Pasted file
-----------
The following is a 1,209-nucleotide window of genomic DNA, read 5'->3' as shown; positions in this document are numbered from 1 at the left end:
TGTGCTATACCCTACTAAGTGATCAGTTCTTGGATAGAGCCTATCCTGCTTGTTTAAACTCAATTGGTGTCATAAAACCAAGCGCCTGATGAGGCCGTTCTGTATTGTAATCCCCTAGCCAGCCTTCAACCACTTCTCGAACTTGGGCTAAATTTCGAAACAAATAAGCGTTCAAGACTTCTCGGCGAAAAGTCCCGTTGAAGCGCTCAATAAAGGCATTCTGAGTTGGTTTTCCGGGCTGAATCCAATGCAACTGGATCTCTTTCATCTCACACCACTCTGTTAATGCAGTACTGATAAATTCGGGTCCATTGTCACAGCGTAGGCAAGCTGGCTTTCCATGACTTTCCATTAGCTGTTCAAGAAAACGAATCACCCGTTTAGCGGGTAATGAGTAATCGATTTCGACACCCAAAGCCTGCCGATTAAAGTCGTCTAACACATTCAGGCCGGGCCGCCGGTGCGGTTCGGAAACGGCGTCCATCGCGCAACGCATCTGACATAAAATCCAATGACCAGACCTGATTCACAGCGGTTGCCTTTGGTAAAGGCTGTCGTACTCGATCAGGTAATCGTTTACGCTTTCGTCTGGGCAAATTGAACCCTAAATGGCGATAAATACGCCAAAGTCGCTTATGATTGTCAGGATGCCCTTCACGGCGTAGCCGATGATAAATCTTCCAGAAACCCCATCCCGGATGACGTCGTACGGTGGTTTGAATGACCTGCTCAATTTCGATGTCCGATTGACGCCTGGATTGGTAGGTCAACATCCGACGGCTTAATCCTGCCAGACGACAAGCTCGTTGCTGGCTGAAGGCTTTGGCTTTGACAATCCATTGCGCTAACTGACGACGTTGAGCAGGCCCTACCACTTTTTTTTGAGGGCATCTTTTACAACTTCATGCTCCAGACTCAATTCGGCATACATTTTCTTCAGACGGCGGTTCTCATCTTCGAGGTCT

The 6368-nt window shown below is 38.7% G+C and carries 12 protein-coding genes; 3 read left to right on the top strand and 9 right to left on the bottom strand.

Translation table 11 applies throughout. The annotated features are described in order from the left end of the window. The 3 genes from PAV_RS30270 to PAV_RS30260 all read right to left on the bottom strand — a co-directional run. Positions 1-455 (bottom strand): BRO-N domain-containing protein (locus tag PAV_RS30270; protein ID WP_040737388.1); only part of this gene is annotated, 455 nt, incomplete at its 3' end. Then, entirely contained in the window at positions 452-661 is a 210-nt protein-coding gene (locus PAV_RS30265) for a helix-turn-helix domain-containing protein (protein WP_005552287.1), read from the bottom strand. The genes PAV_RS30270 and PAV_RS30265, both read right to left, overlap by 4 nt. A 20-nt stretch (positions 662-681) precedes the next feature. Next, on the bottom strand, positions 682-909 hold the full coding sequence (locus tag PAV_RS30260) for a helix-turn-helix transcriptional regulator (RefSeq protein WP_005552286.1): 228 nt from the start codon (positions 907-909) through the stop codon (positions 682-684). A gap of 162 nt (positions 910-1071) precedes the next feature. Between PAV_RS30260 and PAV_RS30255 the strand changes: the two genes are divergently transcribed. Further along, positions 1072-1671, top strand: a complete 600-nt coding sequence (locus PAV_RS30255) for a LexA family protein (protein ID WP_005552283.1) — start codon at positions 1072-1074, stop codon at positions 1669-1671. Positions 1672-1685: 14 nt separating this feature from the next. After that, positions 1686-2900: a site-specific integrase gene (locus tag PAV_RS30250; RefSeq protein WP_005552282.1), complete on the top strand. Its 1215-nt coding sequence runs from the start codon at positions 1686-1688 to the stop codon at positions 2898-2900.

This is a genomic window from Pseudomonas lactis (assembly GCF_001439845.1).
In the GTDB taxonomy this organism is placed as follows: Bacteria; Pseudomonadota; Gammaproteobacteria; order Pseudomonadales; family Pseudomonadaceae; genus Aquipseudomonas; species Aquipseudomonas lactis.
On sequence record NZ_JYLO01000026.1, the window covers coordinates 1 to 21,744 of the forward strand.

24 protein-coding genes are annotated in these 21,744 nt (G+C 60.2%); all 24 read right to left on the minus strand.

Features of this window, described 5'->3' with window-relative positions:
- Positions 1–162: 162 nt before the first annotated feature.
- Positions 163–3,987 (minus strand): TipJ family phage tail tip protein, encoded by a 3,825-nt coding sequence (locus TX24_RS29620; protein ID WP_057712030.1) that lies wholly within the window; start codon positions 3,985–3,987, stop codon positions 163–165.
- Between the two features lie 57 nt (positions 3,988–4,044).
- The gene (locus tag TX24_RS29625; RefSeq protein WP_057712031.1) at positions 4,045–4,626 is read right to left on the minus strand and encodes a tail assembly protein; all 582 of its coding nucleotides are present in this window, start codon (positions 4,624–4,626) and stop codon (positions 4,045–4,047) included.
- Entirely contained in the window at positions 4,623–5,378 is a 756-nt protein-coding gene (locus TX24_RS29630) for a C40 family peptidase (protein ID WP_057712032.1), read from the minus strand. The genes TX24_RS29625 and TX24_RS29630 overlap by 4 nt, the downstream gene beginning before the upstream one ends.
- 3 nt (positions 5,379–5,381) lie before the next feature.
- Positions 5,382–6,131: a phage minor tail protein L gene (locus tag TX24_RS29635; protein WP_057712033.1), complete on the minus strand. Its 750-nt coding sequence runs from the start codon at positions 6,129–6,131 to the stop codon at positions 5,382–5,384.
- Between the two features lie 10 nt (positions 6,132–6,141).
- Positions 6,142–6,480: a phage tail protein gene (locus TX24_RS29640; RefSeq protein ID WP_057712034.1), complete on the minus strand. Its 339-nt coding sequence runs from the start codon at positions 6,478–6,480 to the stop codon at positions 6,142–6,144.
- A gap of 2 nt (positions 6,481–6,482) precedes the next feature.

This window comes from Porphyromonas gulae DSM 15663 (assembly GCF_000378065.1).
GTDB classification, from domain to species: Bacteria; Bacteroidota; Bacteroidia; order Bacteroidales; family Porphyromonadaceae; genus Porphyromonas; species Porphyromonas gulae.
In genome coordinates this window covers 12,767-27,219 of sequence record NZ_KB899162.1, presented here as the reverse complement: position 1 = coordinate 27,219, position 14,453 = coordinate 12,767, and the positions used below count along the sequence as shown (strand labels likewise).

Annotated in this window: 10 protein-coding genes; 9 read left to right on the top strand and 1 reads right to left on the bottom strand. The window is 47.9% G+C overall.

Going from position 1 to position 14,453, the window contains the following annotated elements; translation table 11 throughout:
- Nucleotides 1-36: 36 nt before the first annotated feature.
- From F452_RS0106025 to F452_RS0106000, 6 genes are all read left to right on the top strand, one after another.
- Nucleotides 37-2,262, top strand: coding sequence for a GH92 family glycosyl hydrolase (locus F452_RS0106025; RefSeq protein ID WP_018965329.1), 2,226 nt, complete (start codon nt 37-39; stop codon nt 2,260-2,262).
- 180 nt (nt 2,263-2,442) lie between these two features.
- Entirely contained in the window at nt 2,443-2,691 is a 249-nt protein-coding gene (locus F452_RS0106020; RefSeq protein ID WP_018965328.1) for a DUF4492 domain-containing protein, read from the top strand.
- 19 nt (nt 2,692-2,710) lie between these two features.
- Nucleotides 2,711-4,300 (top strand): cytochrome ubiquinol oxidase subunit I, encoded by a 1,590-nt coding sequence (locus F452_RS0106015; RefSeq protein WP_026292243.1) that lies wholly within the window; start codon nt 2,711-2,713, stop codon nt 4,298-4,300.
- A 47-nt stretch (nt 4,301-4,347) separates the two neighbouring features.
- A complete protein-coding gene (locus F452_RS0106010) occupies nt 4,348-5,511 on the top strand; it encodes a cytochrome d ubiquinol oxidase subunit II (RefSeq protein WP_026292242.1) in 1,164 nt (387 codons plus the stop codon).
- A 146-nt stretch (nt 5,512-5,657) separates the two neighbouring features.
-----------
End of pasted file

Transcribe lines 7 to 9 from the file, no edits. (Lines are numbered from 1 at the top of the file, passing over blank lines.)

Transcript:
On sequence record NZ_JYLO01000026.1, the window covers coordinates 1 to 21,744 of the forward strand.

24 protein-coding genes are annotated in these 21,744 nt (G+C 60.2%); all 24 read right to left on the minus strand.

Features of this window, described 5'->3' with window-relative positions: